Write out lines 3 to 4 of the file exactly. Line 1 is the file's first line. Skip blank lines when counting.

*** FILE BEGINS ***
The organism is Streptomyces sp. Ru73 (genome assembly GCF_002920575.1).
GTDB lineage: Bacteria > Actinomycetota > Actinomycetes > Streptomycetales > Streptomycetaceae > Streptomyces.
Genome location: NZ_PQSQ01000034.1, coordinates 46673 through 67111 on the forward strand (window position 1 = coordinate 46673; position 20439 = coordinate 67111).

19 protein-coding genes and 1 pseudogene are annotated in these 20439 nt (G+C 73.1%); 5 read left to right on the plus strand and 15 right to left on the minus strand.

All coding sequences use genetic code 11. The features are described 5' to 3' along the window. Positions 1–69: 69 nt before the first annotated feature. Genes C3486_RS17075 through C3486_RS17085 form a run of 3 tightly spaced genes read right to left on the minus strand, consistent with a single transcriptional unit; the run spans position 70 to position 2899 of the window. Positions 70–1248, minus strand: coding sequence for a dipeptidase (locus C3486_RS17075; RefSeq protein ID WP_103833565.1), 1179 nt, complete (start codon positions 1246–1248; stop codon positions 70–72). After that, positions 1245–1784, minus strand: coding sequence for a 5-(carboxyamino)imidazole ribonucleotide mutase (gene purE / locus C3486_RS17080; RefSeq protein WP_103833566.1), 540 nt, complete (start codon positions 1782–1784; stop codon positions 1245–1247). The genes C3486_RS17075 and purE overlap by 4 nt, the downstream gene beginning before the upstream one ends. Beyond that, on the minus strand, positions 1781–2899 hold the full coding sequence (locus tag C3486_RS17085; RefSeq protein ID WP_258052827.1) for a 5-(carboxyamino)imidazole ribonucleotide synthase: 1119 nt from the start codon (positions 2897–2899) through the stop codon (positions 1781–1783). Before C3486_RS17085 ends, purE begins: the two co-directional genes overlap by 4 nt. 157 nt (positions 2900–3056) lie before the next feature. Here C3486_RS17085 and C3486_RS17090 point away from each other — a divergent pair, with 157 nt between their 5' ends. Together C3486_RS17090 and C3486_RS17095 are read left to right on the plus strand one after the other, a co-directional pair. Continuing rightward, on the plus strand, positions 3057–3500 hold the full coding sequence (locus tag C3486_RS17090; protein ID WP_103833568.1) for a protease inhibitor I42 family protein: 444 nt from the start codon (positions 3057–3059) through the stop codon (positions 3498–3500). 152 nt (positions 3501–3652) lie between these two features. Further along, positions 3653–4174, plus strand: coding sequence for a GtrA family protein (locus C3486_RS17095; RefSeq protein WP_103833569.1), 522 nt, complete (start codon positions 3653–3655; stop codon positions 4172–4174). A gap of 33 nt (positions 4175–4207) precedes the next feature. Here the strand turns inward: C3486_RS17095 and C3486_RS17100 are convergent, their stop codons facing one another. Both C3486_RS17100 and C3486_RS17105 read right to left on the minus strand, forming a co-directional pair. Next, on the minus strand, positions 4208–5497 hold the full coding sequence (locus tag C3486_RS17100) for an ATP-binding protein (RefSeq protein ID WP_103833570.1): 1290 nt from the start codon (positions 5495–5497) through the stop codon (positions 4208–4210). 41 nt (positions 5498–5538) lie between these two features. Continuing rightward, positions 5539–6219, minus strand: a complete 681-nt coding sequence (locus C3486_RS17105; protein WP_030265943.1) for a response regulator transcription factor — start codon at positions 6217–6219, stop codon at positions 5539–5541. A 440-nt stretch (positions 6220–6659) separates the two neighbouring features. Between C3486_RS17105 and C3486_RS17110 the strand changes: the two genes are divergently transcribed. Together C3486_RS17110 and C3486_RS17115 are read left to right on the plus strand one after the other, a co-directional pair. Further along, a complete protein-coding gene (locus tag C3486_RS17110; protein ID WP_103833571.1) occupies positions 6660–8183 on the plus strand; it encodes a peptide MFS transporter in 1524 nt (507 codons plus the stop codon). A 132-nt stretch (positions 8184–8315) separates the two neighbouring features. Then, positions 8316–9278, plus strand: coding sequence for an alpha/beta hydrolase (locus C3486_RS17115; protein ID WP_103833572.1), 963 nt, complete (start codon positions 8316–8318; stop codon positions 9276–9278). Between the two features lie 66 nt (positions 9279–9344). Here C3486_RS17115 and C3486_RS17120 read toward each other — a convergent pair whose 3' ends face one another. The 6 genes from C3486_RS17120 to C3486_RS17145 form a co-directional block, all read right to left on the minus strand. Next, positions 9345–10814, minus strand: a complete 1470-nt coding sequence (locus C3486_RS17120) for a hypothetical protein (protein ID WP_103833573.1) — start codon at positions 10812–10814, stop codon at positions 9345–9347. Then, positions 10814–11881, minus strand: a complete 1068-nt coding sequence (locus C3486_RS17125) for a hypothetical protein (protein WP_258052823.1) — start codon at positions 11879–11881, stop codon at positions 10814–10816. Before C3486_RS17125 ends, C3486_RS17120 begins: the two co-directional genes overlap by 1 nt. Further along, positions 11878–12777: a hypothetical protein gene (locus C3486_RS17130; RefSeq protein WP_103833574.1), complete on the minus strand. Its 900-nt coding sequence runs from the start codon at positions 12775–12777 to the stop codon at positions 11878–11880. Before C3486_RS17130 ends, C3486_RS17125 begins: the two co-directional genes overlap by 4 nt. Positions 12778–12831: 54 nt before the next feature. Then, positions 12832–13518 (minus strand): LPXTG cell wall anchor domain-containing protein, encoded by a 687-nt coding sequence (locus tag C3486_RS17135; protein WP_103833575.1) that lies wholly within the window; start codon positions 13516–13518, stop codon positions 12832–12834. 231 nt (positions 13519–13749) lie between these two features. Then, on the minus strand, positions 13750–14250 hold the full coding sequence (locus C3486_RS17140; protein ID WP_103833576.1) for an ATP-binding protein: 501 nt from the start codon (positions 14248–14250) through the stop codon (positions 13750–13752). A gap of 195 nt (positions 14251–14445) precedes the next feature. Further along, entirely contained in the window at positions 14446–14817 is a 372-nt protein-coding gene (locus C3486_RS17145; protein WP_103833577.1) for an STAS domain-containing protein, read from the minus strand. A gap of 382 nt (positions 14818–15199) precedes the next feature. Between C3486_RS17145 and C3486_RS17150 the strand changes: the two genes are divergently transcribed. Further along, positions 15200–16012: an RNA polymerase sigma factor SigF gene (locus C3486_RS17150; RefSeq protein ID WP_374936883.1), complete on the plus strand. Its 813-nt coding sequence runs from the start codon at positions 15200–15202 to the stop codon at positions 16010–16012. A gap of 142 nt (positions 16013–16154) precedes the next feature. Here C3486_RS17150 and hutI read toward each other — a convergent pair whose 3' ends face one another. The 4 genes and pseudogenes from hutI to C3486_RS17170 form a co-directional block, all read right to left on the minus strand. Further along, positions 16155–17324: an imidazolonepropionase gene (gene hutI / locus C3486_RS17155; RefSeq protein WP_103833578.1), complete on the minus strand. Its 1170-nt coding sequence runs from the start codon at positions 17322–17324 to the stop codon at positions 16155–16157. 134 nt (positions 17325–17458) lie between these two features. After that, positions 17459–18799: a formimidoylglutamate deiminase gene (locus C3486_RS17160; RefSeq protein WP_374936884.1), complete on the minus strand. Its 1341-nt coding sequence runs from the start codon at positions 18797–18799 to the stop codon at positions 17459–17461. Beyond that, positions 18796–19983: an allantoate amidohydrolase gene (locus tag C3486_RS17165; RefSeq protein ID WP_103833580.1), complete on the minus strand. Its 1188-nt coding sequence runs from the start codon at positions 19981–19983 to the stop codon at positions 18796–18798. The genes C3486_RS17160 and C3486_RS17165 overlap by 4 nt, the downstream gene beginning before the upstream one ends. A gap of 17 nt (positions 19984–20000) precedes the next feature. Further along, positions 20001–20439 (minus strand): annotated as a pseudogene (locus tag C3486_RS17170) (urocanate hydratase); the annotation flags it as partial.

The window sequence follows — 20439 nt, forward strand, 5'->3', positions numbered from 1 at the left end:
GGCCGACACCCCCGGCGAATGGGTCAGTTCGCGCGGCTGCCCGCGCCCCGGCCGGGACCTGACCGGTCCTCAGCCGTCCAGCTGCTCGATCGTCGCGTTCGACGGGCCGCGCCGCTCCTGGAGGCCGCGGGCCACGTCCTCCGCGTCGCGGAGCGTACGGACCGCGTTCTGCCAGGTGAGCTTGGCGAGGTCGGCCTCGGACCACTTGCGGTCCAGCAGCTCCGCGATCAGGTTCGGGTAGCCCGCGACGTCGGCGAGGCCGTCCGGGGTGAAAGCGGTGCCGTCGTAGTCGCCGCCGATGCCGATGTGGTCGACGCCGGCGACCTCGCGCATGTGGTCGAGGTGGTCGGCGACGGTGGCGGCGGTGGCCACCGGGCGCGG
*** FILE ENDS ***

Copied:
Genome location: NZ_PQSQ01000034.1, coordinates 46673 through 67111 on the forward strand (window position 1 = coordinate 46673; position 20439 = coordinate 67111).

19 protein-coding genes and 1 pseudogene are annotated in these 20439 nt (G+C 73.1%); 5 read left to right on the plus strand and 15 right to left on the minus strand.